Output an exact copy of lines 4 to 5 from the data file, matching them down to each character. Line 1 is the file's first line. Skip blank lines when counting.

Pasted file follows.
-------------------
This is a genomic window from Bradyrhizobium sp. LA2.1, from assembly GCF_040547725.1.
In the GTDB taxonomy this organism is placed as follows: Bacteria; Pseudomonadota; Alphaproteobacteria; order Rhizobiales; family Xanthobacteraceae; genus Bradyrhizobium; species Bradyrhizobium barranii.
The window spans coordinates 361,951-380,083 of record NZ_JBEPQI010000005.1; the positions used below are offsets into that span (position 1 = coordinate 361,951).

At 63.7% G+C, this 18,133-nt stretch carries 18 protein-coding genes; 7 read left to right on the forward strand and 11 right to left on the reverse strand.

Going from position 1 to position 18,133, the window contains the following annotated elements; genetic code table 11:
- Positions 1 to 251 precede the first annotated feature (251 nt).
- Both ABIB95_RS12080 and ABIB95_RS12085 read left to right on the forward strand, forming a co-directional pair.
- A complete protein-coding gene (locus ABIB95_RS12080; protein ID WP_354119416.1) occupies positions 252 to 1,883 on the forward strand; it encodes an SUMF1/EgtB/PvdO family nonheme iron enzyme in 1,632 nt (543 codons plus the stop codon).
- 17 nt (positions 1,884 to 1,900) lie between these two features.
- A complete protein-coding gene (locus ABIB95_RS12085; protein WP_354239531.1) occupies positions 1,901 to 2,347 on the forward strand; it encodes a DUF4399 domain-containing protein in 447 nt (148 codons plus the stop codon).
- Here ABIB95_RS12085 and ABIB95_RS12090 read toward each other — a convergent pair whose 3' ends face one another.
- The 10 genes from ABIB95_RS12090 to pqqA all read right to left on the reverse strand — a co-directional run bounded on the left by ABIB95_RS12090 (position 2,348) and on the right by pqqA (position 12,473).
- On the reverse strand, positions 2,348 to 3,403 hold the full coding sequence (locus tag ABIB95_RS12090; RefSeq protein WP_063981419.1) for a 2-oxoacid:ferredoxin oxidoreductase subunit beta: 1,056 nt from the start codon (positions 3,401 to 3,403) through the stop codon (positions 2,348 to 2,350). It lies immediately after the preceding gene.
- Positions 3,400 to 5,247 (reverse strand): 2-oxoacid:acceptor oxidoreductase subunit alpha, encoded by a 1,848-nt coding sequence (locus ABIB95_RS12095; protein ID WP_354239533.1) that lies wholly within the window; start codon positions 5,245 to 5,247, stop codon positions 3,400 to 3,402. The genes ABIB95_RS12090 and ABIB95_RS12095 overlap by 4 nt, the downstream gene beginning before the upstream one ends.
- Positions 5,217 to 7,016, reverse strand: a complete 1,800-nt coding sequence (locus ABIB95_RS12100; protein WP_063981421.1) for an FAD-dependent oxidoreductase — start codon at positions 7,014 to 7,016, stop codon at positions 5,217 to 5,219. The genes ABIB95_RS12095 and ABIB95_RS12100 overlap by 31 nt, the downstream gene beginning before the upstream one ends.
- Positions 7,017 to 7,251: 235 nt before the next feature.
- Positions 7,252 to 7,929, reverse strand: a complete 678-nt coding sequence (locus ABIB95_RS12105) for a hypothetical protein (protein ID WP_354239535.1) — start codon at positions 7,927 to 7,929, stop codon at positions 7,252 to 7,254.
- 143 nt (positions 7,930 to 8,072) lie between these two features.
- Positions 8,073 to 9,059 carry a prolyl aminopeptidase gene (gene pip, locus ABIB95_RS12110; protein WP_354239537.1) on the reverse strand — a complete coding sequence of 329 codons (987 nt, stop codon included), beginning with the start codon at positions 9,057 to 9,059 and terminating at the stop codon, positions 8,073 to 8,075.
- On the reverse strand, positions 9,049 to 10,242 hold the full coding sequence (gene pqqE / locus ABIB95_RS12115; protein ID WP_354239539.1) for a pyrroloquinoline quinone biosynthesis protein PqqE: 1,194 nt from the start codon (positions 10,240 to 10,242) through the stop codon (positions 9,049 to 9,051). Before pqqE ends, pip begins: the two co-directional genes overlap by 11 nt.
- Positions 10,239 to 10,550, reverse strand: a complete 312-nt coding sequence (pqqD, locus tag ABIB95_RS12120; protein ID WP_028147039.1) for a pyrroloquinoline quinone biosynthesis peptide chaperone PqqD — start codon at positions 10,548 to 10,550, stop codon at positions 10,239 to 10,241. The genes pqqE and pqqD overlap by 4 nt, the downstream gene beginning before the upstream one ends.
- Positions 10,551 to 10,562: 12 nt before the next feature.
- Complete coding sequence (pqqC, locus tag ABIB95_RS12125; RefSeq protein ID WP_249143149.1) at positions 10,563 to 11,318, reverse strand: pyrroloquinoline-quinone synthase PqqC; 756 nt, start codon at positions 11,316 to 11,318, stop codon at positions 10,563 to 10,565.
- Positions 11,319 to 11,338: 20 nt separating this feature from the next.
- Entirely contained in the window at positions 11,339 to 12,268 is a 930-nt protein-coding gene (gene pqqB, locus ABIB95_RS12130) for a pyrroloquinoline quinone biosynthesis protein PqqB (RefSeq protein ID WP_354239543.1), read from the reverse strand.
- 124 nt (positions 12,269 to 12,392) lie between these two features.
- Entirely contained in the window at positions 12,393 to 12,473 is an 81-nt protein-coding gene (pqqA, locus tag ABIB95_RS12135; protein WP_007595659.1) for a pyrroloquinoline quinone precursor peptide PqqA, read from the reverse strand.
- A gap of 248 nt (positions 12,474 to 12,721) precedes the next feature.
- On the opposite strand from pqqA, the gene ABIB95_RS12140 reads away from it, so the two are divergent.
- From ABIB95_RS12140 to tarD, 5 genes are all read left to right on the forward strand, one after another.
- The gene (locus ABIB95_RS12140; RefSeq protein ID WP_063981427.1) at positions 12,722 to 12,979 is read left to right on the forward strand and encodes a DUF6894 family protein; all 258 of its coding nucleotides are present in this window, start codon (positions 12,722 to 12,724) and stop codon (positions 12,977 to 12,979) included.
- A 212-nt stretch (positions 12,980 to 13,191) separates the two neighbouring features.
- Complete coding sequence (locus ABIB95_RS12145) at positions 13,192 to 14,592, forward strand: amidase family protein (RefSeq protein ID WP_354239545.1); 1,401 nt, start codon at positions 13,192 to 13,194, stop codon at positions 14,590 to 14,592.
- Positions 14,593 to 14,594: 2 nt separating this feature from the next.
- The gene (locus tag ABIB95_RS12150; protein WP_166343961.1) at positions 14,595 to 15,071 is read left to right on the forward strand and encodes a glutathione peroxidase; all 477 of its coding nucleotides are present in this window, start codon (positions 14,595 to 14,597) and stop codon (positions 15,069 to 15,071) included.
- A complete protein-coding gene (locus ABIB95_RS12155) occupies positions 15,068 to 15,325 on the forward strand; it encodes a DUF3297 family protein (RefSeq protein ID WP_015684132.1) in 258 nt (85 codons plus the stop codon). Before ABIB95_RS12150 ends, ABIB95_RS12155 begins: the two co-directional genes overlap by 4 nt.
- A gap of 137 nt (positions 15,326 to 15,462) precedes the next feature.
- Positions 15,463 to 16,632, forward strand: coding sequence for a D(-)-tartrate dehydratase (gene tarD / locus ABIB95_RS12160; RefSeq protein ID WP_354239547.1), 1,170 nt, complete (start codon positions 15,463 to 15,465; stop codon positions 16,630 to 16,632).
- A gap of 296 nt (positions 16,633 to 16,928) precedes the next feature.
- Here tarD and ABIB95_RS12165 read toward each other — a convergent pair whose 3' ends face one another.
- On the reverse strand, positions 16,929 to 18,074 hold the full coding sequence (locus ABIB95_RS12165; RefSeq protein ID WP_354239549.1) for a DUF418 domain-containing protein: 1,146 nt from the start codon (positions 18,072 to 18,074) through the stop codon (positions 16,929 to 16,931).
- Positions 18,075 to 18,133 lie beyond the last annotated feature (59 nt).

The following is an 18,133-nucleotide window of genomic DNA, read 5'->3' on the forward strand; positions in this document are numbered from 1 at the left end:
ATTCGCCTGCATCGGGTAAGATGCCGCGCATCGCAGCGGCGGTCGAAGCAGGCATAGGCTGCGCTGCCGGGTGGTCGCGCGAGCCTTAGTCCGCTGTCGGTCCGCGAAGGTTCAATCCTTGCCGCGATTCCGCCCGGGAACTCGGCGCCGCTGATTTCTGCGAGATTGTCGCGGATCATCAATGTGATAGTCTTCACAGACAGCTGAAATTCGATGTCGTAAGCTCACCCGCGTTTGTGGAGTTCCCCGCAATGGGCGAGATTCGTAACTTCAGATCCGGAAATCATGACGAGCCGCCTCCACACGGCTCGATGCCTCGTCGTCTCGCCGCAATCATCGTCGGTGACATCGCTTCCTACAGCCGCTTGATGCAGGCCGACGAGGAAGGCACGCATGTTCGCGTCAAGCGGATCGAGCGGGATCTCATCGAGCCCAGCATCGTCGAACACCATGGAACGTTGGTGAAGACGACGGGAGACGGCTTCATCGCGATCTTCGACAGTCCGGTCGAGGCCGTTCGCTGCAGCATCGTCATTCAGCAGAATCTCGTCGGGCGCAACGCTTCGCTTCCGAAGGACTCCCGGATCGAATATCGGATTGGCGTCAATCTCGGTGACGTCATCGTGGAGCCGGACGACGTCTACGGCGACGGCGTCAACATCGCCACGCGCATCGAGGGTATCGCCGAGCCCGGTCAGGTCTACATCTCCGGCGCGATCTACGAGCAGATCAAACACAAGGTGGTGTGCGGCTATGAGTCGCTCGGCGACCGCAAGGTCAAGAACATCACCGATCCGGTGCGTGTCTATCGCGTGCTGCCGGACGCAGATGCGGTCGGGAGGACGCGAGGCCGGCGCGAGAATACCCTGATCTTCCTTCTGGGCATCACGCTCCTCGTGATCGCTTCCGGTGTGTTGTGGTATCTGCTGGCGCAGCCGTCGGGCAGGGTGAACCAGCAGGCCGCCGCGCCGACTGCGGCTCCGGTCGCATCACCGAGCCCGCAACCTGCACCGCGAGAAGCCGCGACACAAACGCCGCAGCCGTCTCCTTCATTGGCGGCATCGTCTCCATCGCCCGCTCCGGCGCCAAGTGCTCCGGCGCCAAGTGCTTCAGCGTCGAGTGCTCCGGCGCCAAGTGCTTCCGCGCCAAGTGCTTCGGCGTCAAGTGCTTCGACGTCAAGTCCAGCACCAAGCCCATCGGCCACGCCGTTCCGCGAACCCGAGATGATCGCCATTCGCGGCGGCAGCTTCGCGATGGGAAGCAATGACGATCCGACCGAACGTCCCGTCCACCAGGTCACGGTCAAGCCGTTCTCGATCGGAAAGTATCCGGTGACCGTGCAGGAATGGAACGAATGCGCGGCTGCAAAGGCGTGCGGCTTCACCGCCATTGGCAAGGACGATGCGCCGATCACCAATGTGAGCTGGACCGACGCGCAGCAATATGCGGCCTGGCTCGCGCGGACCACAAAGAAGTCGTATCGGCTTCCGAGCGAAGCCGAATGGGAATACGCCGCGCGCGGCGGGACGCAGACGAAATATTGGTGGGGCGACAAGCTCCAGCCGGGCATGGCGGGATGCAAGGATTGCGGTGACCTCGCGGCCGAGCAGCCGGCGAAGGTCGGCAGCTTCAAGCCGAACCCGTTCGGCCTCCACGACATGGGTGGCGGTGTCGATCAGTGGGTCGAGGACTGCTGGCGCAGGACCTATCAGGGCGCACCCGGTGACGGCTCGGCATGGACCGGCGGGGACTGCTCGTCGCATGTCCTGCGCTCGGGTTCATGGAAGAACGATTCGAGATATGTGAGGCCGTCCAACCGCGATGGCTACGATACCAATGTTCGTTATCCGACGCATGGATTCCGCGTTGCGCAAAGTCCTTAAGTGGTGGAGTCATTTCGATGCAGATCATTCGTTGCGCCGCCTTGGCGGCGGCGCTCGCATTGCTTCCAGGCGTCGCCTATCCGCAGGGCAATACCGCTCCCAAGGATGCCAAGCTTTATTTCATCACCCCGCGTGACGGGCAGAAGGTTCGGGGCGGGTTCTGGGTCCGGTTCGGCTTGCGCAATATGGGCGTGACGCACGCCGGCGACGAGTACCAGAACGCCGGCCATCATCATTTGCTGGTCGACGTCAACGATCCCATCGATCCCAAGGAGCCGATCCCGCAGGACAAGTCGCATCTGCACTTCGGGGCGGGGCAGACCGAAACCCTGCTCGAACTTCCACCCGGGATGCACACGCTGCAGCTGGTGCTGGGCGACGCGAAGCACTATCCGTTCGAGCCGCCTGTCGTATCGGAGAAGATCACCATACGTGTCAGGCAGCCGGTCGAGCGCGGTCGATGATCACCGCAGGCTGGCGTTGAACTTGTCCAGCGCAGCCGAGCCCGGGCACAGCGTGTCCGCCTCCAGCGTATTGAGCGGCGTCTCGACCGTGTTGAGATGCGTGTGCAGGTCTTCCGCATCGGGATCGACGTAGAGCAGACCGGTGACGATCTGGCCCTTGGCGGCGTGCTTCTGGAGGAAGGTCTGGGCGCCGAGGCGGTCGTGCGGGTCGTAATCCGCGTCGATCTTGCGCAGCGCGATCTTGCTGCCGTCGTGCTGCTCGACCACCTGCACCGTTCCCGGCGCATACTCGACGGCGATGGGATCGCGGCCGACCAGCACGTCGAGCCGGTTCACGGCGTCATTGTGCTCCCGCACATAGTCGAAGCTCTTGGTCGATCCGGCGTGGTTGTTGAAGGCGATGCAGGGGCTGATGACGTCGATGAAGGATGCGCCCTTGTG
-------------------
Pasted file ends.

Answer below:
At 63.7% G+C, this 18,133-nt stretch carries 18 protein-coding genes; 7 read left to right on the forward strand and 11 right to left on the reverse strand.

Going from position 1 to position 18,133, the window contains the following annotated elements; genetic code table 11: